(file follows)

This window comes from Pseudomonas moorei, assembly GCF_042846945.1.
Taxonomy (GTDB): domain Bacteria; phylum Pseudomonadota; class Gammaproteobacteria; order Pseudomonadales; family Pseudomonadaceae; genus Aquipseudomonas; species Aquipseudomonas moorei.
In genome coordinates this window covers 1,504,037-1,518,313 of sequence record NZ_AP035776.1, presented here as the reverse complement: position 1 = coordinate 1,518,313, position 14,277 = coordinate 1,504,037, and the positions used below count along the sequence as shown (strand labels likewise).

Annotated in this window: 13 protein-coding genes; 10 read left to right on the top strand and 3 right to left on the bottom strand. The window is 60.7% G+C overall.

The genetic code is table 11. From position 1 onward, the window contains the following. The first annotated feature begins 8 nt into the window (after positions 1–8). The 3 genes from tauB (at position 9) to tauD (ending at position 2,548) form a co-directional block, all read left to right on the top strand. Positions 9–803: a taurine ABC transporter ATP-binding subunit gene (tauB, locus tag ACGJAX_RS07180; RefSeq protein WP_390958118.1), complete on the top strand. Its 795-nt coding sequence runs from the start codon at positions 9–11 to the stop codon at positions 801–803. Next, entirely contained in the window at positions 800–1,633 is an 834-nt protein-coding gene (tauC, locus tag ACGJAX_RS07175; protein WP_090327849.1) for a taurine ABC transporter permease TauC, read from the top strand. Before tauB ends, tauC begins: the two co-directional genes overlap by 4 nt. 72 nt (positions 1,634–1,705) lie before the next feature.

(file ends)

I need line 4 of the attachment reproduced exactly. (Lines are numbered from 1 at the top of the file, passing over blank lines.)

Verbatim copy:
Annotated in this window: 13 protein-coding genes; 10 read left to right on the top strand and 3 right to left on the bottom strand. The window is 60.7% G+C overall.